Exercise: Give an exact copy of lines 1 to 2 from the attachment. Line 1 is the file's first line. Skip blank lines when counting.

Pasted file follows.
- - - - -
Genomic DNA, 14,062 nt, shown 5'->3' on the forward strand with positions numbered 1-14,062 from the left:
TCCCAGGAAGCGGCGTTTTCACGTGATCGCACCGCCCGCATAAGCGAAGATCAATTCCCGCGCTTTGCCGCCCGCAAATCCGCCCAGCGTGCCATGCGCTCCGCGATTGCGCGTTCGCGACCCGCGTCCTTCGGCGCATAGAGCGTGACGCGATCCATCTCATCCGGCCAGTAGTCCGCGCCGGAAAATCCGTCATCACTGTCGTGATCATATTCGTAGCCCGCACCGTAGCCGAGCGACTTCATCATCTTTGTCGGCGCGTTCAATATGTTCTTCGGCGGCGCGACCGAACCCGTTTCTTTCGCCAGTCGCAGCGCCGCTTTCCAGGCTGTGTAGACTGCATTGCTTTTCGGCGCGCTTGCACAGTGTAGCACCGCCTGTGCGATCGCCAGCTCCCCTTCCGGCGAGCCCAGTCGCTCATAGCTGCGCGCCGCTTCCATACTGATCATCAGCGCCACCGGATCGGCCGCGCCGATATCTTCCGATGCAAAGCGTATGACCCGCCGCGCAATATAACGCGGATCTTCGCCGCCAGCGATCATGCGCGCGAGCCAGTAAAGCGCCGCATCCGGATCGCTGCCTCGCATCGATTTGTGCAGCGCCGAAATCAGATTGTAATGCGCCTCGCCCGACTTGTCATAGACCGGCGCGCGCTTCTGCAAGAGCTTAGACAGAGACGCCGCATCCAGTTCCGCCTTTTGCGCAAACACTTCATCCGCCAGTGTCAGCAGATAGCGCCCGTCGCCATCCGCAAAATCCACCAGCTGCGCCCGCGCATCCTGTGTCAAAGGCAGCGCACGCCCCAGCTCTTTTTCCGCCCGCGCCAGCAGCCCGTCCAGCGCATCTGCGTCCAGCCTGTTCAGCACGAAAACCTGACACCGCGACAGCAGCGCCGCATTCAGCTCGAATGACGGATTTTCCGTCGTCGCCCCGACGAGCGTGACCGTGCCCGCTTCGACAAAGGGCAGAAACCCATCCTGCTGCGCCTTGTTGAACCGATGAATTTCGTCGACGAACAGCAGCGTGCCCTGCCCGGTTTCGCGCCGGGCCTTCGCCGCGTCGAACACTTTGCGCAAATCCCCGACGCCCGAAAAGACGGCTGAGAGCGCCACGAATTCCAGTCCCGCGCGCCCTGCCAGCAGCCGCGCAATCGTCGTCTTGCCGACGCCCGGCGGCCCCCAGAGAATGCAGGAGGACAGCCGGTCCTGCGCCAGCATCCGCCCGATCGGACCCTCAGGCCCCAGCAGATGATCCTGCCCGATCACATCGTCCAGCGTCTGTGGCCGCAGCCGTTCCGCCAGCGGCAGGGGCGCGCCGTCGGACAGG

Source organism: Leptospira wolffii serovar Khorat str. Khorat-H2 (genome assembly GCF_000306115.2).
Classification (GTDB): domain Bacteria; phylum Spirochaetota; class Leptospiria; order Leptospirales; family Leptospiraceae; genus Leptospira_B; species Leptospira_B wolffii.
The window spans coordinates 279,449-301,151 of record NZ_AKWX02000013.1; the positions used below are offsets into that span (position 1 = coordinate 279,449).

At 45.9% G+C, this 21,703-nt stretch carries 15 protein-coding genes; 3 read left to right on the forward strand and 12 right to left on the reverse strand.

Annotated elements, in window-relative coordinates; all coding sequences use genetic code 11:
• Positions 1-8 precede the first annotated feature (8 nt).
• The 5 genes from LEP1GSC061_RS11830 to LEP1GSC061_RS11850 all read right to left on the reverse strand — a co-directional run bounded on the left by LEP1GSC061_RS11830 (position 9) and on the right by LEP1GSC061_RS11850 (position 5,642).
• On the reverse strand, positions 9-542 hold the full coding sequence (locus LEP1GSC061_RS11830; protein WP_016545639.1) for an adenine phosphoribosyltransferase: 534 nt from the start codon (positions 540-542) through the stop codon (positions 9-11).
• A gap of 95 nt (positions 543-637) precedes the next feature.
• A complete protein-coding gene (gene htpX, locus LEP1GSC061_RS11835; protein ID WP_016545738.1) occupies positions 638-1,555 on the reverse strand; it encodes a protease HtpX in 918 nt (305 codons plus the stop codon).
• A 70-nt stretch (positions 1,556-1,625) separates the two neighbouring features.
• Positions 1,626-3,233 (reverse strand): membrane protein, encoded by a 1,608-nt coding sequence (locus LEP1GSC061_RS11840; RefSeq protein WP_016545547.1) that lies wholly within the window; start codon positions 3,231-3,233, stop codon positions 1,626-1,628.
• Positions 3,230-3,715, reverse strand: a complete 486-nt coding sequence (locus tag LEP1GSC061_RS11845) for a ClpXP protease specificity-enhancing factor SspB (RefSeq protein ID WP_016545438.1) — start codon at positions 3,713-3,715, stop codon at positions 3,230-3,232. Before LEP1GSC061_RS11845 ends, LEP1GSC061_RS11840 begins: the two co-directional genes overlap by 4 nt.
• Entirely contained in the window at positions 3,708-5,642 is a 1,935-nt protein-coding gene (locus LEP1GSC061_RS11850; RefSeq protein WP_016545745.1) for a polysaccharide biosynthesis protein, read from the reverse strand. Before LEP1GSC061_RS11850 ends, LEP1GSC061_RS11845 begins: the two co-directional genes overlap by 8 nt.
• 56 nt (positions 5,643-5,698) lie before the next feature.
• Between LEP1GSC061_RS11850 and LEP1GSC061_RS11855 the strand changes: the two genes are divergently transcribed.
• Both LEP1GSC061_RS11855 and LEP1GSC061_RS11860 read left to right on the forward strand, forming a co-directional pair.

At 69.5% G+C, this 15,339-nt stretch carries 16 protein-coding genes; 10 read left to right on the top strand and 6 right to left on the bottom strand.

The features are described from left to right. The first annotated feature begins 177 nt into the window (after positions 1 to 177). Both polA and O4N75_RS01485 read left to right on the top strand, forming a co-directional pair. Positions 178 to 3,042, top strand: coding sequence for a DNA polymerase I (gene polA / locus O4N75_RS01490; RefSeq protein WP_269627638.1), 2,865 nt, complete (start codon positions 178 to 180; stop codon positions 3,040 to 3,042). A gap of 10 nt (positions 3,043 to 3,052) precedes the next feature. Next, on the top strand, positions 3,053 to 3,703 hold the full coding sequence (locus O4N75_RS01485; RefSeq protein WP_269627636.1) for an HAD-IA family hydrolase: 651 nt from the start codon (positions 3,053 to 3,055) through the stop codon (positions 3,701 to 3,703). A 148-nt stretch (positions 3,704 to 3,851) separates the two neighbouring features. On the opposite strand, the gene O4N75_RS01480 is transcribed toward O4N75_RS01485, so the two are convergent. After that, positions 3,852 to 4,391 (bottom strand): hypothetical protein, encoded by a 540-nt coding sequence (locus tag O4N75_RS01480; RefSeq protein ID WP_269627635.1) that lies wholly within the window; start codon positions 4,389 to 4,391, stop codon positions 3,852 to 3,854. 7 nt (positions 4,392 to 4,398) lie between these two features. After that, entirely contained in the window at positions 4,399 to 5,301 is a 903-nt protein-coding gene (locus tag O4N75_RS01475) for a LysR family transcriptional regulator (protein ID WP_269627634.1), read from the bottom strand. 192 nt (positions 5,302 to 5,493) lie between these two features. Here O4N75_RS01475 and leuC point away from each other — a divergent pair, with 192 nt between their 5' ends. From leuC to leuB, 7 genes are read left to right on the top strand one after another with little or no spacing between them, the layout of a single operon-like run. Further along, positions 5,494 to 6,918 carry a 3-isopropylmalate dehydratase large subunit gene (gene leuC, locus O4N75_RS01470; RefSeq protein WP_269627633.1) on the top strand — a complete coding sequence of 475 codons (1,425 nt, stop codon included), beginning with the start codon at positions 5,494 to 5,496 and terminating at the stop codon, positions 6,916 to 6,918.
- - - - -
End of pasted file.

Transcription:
Genomic DNA, 14,062 nt, shown 5'->3' on the forward strand with positions numbered 1-14,062 from the left:
TCCCAGGAAGCGGCGTTTTCACGTGATCGCACCGCCCGCATAAGCGAAGATCAATTCCCGCGCTTTGCCGCCCGCAAATCCGCCCAGCGTGCCATGCGCTCCGCGATTGCGCGTTCGCGACCCGCGTCCTTCGGCGCATAGAGCGTGACGCGATCCATCTCATCCGGCCAGTAGTCCGCGCCGGAAAATCCGTCATCACTGTCGTGATCATATTCGTAGCCCGCACCGTAGCCGAGCGACTTCATCATCTTTGTCGGCGCGTTCAATATGTTCTTCGGCGGCGCGACCGAACCCGTTTCTTTCGCCAGTCGCAGCGCCGCTTTCCAGGCTGTGTAGACTGCATTGCTTTTCGGCGCGCTTGCACAGTGTAGCACCGCCTGTGCGATCGCCAGCTCCCCTTCCGGCGAGCCCAGTCGCTCATAGCTGCGCGCCGCTTCCATACTGATCATCAGCGCCACCGGATCGGCCGCGCCGATATCTTCCGATGCAAAGCGTATGACCCGCCGCGCAATATAACGCGGATCTTCGCCGCCAGCGATCATGCGCGCGAGCCAGTAAAGCGCCGCATCCGGATCGCTGCCTCGCATCGATTTGTGCAGCGCCGAAATCAGATTGTAATGCGCCTCGCCCGACTTGTCATAGACCGGCGCGCGCTTCTGCAAGAGCTTAGACAGAGACGCCGCATCCAGTTCCGCCTTTTGCGCAAACACTTCATCCGCCAGTGTCAGCAGATAGCGCCCGTCGCCATCCGCAAAATCCACCAGCTGCGCCCGCGCATCCTGTGTCAAAGGCAGCGCACGCCCCAGCTCTTTTTCCGCCCGCGCCAGCAGCCCGTCCAGCGCATCTGCGTCCAGCCTGTTCAGCACGAAAACCTGACACCGCGACAGCAGCGCCGCATTCAGCTCGAATGACGGATTTTCCGTCGTCGCCCCGACGAGCGTGACCGTGCCCGCTTCGACAAAGGGCAGAAACCCATCCTGCTGCGCCTTGTTGAACCGATGAATTTCGTCGACGAACAGCAGCGTGCCCTGCCCGGTTTCGCGCCGGGCCTTCGCCGCGTCGAACACTTTGCGCAAATCCCCGACGCCCGAAAAGACGGCTGAGAGCGCCACGAATTCCAGTCCCGCGCGCCCTGCCAGCAGCCGCGCAATCGTCGTCTTGCCGACGCCCGGCGGCCCCCAGAGAATGCAGGAGGACAGCCGGTCCTGCGCCAGCATCCGCCCGATCGGACCCTCAGGCCCCAGCAGATGATCCTGCCCGATCACATCGTCCAGCGTCTGTGGCCGCAGCCGTTCCGCCAGCGGCAGGGGCGCGCCGTCGGACAGG